How a storm the size of Harvey would impact Colorado

DENVER -- Rainfall totals from tropical storm Harvey are shocking. Houston has received more than 52 inches of rain so far.

Denver likely will never see rainfall even close to that amount, but what would happen if Harvey ever happened in the Mile High City?

David Mays, a professor of civil engineering at the University of Colorado Denver, pondered how Denver would be impacted by a storm such as Harvey.

"We are not as flat as Houston. We would not have the same kind of widespread flooding they have," he said.

Mays said if a storm such as Harvey hit Denver, covering a widespread area, neighborhoods along the South Platte River would be impacted first because that's the lowest point in the city.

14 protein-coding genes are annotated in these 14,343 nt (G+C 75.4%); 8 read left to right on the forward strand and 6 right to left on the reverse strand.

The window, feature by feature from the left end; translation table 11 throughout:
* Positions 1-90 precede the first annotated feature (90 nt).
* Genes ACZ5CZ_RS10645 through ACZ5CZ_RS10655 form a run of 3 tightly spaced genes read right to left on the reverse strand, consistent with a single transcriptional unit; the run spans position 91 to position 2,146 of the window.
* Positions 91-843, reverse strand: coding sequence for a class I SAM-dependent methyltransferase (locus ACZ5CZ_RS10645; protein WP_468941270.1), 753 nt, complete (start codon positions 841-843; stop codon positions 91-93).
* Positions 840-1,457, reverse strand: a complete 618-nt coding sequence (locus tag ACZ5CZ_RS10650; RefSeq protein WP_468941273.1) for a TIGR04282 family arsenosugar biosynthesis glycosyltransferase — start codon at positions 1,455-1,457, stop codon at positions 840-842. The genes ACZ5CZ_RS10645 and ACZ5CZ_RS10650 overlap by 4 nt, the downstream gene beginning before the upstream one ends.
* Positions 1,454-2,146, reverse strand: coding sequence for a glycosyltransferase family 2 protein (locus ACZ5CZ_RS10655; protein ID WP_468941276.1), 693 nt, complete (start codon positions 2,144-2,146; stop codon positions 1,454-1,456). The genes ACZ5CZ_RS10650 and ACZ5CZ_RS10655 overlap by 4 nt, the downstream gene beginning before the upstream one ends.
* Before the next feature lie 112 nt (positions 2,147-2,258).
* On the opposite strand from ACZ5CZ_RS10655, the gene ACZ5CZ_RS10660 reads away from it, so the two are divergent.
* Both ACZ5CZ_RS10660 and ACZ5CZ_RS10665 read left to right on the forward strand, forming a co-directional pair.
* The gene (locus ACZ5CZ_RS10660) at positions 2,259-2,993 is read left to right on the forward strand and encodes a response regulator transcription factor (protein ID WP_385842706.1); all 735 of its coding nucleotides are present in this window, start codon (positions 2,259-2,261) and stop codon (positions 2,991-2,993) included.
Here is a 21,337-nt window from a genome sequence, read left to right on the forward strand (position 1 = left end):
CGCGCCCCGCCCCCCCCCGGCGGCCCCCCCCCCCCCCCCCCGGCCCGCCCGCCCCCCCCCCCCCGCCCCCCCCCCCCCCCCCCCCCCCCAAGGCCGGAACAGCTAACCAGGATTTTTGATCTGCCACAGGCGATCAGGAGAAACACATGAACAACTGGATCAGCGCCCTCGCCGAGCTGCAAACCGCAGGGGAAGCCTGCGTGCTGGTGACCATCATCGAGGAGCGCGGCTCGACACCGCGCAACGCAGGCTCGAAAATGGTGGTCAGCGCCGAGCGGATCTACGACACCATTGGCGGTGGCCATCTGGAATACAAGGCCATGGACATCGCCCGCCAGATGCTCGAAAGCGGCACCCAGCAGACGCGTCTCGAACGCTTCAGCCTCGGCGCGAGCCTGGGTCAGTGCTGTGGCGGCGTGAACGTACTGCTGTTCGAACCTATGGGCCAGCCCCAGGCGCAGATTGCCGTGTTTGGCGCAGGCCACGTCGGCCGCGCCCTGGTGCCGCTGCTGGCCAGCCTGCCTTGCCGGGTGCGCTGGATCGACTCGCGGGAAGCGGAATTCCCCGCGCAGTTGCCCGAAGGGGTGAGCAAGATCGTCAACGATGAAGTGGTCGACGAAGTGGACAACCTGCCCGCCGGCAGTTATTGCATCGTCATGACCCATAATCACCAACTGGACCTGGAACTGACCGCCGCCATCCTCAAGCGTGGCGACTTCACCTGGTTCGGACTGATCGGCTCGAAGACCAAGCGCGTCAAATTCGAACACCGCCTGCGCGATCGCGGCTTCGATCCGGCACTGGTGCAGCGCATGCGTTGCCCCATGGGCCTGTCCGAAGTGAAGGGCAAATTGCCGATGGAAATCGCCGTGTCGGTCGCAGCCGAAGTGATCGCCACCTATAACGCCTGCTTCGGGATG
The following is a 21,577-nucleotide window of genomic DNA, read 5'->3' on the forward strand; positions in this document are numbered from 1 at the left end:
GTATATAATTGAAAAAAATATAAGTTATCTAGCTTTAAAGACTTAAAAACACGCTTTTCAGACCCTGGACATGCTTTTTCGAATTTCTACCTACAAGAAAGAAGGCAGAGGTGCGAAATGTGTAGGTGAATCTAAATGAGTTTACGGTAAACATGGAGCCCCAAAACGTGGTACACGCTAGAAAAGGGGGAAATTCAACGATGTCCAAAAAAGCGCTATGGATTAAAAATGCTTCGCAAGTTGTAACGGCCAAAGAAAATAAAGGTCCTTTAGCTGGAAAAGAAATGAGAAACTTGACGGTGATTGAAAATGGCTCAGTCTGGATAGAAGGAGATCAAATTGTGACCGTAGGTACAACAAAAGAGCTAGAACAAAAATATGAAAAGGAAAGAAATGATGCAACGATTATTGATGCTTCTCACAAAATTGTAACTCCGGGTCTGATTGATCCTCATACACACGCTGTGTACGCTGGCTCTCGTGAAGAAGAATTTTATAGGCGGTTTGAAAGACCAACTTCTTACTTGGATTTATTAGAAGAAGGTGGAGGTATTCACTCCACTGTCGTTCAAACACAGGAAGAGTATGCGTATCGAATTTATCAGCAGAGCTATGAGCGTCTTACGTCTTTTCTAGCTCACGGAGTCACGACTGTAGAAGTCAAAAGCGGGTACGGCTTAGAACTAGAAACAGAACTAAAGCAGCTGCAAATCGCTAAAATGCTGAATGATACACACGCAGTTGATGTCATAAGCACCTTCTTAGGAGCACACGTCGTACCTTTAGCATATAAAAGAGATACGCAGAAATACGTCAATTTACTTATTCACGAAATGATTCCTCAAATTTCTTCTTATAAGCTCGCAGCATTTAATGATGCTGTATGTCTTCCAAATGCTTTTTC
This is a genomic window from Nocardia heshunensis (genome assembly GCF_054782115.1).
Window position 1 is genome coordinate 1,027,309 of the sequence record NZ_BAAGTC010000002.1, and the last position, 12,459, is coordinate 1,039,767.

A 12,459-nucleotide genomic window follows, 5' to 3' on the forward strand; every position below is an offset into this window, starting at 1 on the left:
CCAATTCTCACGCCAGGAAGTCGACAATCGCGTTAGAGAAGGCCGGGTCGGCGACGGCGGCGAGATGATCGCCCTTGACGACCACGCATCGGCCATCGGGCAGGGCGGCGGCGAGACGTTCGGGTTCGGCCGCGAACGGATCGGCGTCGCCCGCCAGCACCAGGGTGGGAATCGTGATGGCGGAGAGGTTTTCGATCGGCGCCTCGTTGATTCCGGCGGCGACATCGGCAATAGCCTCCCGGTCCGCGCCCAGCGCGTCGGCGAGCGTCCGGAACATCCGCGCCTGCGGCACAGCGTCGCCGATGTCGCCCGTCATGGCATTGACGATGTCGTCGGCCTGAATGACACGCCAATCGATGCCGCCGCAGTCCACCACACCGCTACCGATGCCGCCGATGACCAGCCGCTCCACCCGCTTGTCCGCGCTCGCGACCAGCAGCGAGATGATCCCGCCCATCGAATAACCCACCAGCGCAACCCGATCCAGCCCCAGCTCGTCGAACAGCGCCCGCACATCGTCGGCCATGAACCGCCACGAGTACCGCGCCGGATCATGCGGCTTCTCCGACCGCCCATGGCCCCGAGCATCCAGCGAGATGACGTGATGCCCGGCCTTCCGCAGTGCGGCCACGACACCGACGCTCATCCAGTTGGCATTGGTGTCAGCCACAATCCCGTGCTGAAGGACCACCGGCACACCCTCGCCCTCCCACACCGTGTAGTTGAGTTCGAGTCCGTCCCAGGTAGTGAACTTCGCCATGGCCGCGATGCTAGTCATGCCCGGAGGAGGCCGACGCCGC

Tributaries that flow into the South Platte would also flood.

"It would be streams like Cherry Creek, Bear Creek, Boulder Creek, particularly up in Boulder. Boulder has always had to manage a recognized flood risk," Mays said.

Colorado's biggest rainstorm came in September 2013 when 17 inches fell on parts of the state. That rain fell over a period of about two days. Houston has received almost 52 inches over four days.

"There's a big difference here and that's our mountainous terrain," said Kevin Klein, Colorado's director of Homeland Security and Emergency Management.

Klein managed Colorado's response to the 2013 floods. He said Houston's challenges in the wake of Harvey will mirror what Colorado experienced, but on a much larger scale.

"It's a huge recover operation that takes years and years. We're halfway through ours," Klein said.